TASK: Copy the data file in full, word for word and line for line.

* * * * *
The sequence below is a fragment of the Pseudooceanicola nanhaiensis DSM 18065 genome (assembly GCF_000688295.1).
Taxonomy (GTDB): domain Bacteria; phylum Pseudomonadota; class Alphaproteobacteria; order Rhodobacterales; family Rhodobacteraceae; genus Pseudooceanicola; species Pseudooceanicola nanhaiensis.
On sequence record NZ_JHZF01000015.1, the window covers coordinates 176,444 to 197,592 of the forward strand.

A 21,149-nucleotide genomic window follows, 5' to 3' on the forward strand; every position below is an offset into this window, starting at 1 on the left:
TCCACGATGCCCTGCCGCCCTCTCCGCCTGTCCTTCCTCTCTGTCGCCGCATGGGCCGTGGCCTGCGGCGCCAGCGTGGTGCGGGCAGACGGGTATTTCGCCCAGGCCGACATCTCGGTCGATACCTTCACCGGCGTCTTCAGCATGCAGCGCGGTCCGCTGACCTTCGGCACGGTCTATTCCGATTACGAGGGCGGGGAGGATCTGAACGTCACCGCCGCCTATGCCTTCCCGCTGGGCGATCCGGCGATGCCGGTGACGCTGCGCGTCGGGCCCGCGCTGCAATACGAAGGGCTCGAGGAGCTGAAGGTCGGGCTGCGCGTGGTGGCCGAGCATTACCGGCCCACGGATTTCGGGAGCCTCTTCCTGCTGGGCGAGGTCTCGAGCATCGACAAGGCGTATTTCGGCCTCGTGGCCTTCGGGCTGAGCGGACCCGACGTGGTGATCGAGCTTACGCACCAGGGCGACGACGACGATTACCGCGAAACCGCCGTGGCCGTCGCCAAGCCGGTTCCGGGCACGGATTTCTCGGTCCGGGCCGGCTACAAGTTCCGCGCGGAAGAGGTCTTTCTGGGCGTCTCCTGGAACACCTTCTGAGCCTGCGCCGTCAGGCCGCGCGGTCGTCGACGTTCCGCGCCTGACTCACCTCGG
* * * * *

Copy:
The sequence below is a fragment of the Pseudooceanicola nanhaiensis DSM 18065 genome (assembly GCF_000688295.1).
Taxonomy (GTDB): domain Bacteria; phylum Pseudomonadota; class Alphaproteobacteria; order Rhodobacterales; family Rhodobacteraceae; genus Pseudooceanicola; species Pseudooceanicola nanhaiensis.
On sequence record NZ_JHZF01000015.1, the window covers coordinates 176,444 to 197,592 of the forward strand.

A 21,149-nucleotide genomic window follows, 5' to 3' on the forward strand; every position below is an offset into this window, starting at 1 on the left:
TCCACGATGCCCTGCCGCCCTCTCCGCCTGTCCTTCCTCTCTGTCGCCGCATGGGCCGTGGCCTGCGGCGCCAGCGTGGTGCGGGCAGACGGGTATTTCGCCCAGGCCGACATCTCGGTCGATACCTTCACCGGCGTCTTCAGCATGCAGCGCGGTCCGCTGACCTTCGGCACGGTCTATTCCGATTACGAGGGCGGGGAGGATCTGAACGTCACCGCCGCCTATGCCTTCCCGCTGGGCGATCCGGCGATGCCGGTGACGCTGCGCGTCGGGCCCGCGCTGCAATACGAAGGGCTCGAGGAGCTGAAGGTCGGGCTGCGCGTGGTGGCCGAGCATTACCGGCCCACGGATTTCGGGAGCCTCTTCCTGCTGGGCGAGGTCTCGAGCATCGACAAGGCGTATTTCGGCCTCGTGGCCTTCGGGCTGAGCGGACCCGACGTGGTGATCGAGCTTACGCACCAGGGCGACGACGACGATTACCGCGAAACCGCCGTGGCCGTCGCCAAGCCGGTTCCGGGCACGGATTTCTCGGTCCGGGCCGGCTACAAGTTCCGCGCGGAAGAGGTCTTTCTGGGCGTCTCCTGGAACACCTTCTGAGCCTGCGCCGTCAGGCCGCGCGGTCGTCGACGTTCCGCGCCTGACTCACCTCGG